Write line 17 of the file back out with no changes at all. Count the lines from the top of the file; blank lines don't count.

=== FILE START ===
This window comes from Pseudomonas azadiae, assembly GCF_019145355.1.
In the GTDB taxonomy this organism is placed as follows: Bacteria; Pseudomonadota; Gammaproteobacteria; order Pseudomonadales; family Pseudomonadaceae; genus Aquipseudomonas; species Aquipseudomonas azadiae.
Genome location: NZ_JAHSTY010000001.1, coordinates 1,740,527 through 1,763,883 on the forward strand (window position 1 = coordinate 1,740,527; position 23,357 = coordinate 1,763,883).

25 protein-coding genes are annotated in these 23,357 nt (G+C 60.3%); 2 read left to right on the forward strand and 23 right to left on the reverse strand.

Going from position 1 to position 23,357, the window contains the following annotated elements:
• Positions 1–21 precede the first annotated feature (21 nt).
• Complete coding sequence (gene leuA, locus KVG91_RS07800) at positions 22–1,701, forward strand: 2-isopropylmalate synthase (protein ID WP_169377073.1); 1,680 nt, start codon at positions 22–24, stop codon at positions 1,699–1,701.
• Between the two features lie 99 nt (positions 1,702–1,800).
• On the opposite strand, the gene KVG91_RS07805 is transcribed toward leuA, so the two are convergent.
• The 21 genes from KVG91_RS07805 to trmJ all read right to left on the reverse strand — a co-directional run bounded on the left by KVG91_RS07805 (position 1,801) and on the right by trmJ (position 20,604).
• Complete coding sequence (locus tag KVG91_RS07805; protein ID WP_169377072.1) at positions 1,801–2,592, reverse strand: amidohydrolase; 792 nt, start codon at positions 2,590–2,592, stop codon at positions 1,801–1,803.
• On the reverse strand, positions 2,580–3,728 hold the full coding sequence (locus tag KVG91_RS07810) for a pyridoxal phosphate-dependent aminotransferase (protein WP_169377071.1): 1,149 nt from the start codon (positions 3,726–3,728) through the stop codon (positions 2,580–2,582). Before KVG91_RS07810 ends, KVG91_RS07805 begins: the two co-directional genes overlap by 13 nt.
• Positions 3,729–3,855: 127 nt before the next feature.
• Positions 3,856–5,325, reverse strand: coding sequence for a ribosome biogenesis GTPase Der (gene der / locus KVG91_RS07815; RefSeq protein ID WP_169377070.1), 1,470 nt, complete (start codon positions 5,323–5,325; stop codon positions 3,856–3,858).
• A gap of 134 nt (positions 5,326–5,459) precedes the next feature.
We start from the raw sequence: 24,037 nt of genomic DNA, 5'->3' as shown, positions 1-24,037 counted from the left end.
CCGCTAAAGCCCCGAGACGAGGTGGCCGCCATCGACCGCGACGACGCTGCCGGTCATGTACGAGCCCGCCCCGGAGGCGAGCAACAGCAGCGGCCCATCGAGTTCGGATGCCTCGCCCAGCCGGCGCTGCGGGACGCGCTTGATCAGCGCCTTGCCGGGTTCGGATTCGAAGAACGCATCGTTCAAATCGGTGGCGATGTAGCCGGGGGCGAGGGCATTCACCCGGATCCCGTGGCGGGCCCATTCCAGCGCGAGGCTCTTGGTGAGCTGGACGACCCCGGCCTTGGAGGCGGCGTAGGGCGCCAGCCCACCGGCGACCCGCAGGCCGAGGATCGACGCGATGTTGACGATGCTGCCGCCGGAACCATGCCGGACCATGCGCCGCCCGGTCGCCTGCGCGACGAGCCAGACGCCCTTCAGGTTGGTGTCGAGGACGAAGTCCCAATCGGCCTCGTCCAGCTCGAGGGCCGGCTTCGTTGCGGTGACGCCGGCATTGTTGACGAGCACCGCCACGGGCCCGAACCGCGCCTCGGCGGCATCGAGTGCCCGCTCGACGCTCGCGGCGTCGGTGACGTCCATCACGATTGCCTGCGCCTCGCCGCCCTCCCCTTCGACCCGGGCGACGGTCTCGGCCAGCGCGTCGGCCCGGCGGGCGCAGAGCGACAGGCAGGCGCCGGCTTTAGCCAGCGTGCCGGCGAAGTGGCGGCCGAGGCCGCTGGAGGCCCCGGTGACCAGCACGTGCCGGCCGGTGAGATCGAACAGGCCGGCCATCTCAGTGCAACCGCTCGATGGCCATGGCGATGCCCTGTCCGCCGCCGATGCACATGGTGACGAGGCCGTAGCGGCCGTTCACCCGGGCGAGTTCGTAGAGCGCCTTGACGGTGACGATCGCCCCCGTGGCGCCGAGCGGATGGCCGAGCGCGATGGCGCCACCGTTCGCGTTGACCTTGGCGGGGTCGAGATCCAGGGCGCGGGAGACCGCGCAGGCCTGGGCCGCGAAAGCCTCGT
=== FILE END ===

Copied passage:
CCGCTAAAGCCCCGAGACGAGGTGGCCGCCATCGACCGCGACGACGCTGCCGGTCATGTACGAGCCCGCCCCGGAGGCGAGCAACAGCAGCGGCCCATCGAGTTCGGATGCCTCGCCCAGCCGGCGCTGCGGGACGCGCTTGATCAGCGCCTTGCCGGGTTCGGATTCGAAGAACGCATCGTTCAAATCGGTGGCGATGTAGCCGGGGGCGAGGGCATTCACCCGGATCCCGTGGCGGGCCCATTCCAGCGCGAGGCTCTTGGTGAGCTGGACGACCCCGGCCTTGGAGGCGGCGTAGGGCGCCAGCCCACCGGCGACCCGCAGGCCGAGGATCGACGCGATGTTGACGATGCTGCCGCCGGAACCATGCCGGACCATGCGCCGCCCGGTCGCCTGCGCGACGAGCCAGACGCCCTTCAGGTTGGTGTCGAGGACGAAGTCCCAATCGGCCTCGTCCAGCTCGAGGGCCGGCTTCGTTGCGGTGACGCCGGCATTGTTGACGAGCACCGCCACGGGCCCGAACCGCGCCTCGGCGGCATCGAGTGCCCGCTCGACGCTCGCGGCGTCGGTGACGTCCATCACGATTGCCTGCGCCTCGCCGCCCTCCCCTTCGACCCGGGCGACGGTCTCGGCCAGCGCGTCGGCCCGGCGGGCGCAGAGCGACAGGCAGGCGCCGGCTTTAGCCAGCGTGCCGGCGAAGTGGCGGCCGAGGCCGCTGGAGGCCCCGGTGACCAGCACGTGCCGGCCGGTGAGATCGAACAGGCCGGCCATCTCAGTGCAACCGCTCGATGGCCATGGCGATGCCCTGTCCGCCGCCGATGCACATGGTGACGAGGCCGTAGCGGCCGTTCACCCGGGCGAGTTCGTAGAGCGCCTTGACGGTGACGATCGCCCCCGTGGCGCCGAGCGGATGGCCGAGCGCGATGGCGCCACCGTTCGCGTTGACCTTGGCGGGGTCGAGATCCAGGGCGCGGGAGACCGCGCAGGCCTGGGCCGCGAAAGCCTCGT